I will be holding a series of town hall meetings this spring throughout my district, Senate District 28. Please feel free to attend any of these town hall meetings. I look forward to seeing you and hearing your comments, questions and concerns. Here is the complete schedule of town hall meetings:


FRANKLIN 5:00 p.m. - 6:00 p.m.
Franklin Public Library • 9151 West Loomis Road

GREENDALE 7:00 p.m. – 8:00 p.m.
Layton State Bank of Greendale 7:00 p.m. – 8:00 p.m.
5850 Broad Street


GREENFIELD 5:00 p.m.  - 6:00 p.m.
Greenfield City Hall, Council Chambers
7325 West Forest Home Avenue

HALES CORNERS 7:00 p.m. - 8:00 p.m.
Hales Corners Public Library • 5885 South 116th Street


BIG BEND/VERNON 5:00 p.m. - 6:00 p.m.
Big Bend Village Hall • W230 S9185 Nevins Street

MUSKEGO 7:00 p.m. - 8:00 p.m.
Muskego Public Library • S73 W16663 Janesville Road


MUKWONAGO 6:00 p.m. - 7:00 p.m.
Mukwonago Town Hall  • W320 S8315 Beulah Road


WATERFORD 5:00 p.m. - 6:00 p.m.
Waterford Public Library • 101 North River Street

EAST TROY 7:00 p.m. - 8:00 p.m.
East Troy Village Hall  • 2106 Church Street


NEW BERLIN 2:00 p.m. - 3:00 p.m.
New Berlin Public Library • 15105 Library Lane

WAUKESHA 7:00 p.m. - 8:00 p.m.
Waukesha Town Hall • W250 S3567 Center Road

New Berlin Lioness Champagne Breakfast is this Sunday

The New Berlin Lioness will host their 31st Annual Champagne Breakfast this Sunday, April 20. The breakfast will be served from 8:30 a.m. to 1 p.m. at the Holy Apostles School Gymnasium in New Berlin located at 3875 S 159th Street.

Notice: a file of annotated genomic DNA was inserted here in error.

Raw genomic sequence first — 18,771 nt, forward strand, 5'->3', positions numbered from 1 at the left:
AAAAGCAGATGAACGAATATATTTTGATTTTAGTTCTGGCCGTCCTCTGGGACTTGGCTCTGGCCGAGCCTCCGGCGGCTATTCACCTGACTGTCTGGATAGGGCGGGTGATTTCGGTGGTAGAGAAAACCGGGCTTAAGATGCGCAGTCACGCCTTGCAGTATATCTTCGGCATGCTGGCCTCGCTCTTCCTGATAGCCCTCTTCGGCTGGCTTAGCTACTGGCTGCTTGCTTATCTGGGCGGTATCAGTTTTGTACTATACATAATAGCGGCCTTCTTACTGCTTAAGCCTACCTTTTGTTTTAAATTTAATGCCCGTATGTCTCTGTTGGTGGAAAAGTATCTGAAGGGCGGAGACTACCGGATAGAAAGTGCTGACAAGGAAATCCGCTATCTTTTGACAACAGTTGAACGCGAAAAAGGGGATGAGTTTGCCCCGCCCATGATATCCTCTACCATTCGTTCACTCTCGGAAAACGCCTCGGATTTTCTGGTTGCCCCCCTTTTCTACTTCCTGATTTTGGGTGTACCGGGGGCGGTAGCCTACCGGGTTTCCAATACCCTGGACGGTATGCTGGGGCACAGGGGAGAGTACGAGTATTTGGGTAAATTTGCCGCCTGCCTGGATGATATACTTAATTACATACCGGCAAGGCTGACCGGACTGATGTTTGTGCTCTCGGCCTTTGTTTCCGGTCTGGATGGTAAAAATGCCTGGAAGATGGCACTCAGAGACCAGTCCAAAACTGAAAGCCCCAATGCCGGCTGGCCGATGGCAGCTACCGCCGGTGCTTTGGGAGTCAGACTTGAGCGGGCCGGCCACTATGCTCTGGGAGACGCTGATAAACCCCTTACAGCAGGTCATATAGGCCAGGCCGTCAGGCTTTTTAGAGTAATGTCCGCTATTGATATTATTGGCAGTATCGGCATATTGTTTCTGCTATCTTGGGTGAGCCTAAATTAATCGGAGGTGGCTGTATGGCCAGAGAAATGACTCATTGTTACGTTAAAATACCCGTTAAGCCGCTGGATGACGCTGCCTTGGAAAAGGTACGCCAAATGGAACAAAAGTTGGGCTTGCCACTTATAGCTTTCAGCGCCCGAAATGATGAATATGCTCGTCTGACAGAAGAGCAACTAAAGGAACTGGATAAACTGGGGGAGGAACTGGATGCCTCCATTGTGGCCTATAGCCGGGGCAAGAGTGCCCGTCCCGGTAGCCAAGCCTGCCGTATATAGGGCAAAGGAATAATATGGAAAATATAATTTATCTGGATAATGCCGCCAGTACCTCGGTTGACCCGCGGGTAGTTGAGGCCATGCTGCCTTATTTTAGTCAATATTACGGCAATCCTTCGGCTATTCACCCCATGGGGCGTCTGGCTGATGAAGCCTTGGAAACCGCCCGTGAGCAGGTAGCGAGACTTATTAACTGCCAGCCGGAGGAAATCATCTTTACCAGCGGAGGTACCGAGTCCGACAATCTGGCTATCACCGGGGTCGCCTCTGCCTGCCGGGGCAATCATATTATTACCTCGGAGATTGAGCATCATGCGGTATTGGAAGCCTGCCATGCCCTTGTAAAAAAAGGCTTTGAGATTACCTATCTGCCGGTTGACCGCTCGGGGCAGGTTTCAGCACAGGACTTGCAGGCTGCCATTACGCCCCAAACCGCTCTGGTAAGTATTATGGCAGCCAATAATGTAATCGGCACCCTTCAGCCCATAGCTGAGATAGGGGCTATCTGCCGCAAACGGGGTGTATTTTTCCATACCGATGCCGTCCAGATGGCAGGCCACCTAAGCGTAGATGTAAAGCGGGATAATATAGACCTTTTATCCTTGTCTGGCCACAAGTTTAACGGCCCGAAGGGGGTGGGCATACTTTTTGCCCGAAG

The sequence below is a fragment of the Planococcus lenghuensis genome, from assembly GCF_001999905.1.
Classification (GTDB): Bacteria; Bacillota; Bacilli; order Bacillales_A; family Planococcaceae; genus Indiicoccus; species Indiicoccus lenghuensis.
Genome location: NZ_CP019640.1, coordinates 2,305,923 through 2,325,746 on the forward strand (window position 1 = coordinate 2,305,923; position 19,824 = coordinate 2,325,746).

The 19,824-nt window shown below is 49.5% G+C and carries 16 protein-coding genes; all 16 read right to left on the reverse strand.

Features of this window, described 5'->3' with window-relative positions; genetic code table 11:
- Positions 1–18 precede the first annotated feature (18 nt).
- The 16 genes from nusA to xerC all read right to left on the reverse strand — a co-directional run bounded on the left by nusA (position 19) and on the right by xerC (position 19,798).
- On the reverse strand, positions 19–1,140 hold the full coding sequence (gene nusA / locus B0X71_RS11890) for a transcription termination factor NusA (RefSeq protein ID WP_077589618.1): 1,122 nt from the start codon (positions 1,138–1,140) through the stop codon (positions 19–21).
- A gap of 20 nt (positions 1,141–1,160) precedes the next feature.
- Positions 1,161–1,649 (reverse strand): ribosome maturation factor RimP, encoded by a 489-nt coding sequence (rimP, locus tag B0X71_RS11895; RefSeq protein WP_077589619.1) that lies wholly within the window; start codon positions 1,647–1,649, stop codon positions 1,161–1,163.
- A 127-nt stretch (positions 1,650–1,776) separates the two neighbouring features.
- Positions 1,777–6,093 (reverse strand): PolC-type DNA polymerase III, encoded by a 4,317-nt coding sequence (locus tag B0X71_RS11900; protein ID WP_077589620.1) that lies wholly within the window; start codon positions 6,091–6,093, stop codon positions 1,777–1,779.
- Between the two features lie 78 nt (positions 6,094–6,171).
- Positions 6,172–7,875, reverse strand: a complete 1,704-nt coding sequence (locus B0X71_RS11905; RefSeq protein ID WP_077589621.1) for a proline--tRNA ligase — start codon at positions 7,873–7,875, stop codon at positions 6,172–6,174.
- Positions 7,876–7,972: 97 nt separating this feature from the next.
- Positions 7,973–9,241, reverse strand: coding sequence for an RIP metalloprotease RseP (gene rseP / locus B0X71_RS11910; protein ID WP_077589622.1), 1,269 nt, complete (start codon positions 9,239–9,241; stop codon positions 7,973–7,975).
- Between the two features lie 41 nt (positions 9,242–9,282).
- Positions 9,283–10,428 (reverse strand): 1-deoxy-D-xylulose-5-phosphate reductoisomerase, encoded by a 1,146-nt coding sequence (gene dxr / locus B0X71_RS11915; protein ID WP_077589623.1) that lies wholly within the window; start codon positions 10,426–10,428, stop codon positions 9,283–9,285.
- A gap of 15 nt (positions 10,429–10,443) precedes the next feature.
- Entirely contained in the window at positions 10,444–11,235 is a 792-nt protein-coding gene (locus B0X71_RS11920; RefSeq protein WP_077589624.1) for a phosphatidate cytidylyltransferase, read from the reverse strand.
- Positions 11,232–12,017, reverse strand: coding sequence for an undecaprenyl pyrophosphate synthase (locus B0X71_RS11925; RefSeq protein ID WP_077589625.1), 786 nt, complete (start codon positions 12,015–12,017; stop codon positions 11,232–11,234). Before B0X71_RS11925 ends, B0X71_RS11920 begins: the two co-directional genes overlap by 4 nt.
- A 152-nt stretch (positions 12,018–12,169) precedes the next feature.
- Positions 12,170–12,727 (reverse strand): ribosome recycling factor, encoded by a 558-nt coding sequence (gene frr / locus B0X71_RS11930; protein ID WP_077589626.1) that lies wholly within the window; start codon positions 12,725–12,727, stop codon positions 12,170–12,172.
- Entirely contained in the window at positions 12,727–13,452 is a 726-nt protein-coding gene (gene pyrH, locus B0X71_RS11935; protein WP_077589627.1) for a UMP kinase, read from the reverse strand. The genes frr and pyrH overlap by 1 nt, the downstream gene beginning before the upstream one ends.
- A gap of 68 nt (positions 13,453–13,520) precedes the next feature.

The top-notch menu includes the Lioness’ famous fruit pancake rollups with vanilla sauce, scrambled eggs, hot ham, pork sausage, hash browns, fresh fruit, rolls, butter, coffee, juices, milk, champagne, plus homemade desserts.

All proceeds go to an outstanding cause, the Wisconsin Lions Foundation Camp at Rosholt, Wisconsin. Since 1956, the Wisconsin Lions Camp has provided quality camping experiences to Wisconsin residents with disabilities free of charge.

Advance tickets are $8.50 for adults, $9 at the door, $2.50 for children under 12, free for children under 5, and include everything on the menu.

Call 262-786-5735 or 262-786-4449 for ticket information.

I hope to see you at the New Berlin Lioness Annual Champagne Breakfast this Sunday.